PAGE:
My instinct with Chapman is not to explain why he’s a member of the Squad, but why he’s only twelfth on the list. Because, based on watchability-cum-performance, Chapman is one of the best players in all of baseball. But as I noted in the introduction to this brief series while making reference to Joe Posnanski’s Movie Expectation Formula, one consideration for inclusion on this list is the possibility of a player producing far above expectations. While Colby Lewis came out of relative obscurity to post a 4.4 WAR season, the baseball-watching public’s expectations of Chapman are already considerably high. So that’s one thing. Another, somewhat related thing, is that Chapman has the potential to evolve into a totally heartbreaking work. There’s little precedent for humans throwing the ball 105 mph. There’s even less precedent for a pitcher who does that and who has also left his family, girlfriend, and child behind in a country from which he’s defected. One imagines that any on-field difficulties that Chapman encounters could be exacerbated by the less-than-ideal circumstances surrounding his presence in the US.

#11 – Brian Cavazos-Galvez, OF, Los Angeles (NL)

Like a couple other players so far on this list (Collins, Eric Farris), Cavazos-Galvez was one of the players that appeared on my non-prospect list in the Second Opinion. It was there that I wrote about Cavazos-Glavez,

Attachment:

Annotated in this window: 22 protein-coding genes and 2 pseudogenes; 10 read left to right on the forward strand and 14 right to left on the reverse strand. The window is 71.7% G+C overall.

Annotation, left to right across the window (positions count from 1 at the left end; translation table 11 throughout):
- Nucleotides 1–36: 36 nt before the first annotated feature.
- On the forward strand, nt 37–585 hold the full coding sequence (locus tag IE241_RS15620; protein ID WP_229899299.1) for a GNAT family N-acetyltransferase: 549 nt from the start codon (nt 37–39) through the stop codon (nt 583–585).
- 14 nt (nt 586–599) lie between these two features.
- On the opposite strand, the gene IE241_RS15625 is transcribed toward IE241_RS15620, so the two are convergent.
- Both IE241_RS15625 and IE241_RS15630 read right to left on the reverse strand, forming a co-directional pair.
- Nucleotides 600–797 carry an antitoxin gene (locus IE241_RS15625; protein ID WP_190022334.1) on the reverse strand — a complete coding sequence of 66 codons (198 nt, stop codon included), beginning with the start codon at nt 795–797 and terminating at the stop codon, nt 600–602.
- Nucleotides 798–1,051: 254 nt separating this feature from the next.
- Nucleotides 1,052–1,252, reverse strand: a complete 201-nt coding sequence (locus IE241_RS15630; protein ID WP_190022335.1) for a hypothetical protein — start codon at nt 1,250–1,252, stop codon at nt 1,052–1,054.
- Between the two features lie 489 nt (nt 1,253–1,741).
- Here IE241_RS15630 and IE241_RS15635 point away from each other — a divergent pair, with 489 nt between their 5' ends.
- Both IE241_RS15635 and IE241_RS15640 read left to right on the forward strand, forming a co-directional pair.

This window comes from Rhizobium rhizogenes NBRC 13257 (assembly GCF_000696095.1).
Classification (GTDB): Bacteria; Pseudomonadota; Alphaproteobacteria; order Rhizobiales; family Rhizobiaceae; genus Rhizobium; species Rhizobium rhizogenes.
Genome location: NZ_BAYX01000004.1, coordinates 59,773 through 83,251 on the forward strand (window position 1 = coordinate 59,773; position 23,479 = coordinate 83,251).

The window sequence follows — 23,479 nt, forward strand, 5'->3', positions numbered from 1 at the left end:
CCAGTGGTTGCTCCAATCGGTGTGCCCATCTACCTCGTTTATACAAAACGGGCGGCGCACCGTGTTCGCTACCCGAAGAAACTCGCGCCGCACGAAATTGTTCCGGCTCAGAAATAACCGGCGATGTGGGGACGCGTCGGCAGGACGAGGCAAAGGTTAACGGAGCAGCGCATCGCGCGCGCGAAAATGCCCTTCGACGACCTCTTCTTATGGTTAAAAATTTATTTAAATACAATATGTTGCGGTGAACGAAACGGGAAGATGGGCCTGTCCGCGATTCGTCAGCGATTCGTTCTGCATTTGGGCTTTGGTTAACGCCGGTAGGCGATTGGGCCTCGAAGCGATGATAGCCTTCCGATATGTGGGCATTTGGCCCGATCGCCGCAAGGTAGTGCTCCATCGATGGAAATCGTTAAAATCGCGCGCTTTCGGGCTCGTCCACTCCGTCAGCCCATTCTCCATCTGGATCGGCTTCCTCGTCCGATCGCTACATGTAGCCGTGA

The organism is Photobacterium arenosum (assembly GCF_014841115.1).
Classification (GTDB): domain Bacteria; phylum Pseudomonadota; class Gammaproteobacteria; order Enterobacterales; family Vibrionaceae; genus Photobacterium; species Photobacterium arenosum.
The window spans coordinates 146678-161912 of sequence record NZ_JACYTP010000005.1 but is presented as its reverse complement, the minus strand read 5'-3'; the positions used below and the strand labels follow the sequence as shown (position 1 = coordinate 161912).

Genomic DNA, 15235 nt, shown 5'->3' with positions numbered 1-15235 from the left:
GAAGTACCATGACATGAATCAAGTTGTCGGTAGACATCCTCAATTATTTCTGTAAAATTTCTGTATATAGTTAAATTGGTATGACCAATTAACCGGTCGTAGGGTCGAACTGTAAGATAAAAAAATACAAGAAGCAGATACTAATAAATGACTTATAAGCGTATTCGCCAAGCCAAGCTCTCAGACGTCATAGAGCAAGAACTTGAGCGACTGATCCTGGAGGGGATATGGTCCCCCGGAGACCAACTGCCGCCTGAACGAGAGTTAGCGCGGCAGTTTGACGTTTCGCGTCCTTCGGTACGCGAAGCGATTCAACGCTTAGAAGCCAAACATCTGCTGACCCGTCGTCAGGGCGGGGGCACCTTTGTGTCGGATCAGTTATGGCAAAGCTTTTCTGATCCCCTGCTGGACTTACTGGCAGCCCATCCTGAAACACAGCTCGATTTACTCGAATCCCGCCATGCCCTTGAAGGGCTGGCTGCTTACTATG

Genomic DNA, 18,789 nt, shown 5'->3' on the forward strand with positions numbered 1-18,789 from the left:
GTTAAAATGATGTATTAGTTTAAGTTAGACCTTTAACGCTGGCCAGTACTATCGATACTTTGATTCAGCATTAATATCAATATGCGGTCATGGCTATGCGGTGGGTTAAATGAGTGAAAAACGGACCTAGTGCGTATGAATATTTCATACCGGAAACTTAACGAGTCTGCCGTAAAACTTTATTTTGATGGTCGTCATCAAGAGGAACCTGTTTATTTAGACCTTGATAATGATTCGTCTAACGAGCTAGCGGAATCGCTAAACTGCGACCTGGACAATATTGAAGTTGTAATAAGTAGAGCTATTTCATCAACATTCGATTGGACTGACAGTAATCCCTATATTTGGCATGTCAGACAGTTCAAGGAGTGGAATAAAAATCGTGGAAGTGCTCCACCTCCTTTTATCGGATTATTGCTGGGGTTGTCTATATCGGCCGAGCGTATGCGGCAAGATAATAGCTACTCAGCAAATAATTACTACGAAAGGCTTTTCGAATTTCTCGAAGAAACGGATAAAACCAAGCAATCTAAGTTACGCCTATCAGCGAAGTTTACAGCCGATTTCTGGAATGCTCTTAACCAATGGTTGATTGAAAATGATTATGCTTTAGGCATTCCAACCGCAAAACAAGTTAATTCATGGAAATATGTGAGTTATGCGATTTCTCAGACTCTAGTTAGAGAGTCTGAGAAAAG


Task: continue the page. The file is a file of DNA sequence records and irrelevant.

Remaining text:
There are some pretty clear strikes against [him]. First, there’s the fact that he was a 23-year-old in the [low Class A] Midwest League. Second is the fact that he’s taken a total of just 22 walks in 791 minor league PAs. The good news is that he’s toolsy and, unlike some other players who’re described like that, appears to have pretty sweet contact skills. He struck out just once in 30 Dominican Winter League at-bats, and projects to have both power and speed at the Major League level if and when he arrives.

The encouraging thing about Cavazos-Galvez’ age is that it’s not due to him having failed at any level, but rather to the fact that he’s an older college draftee (12th round in 2009) who just hasn’t been promoted aggressively. And, again, those contact rates coupled with that athleticism present an exciting package.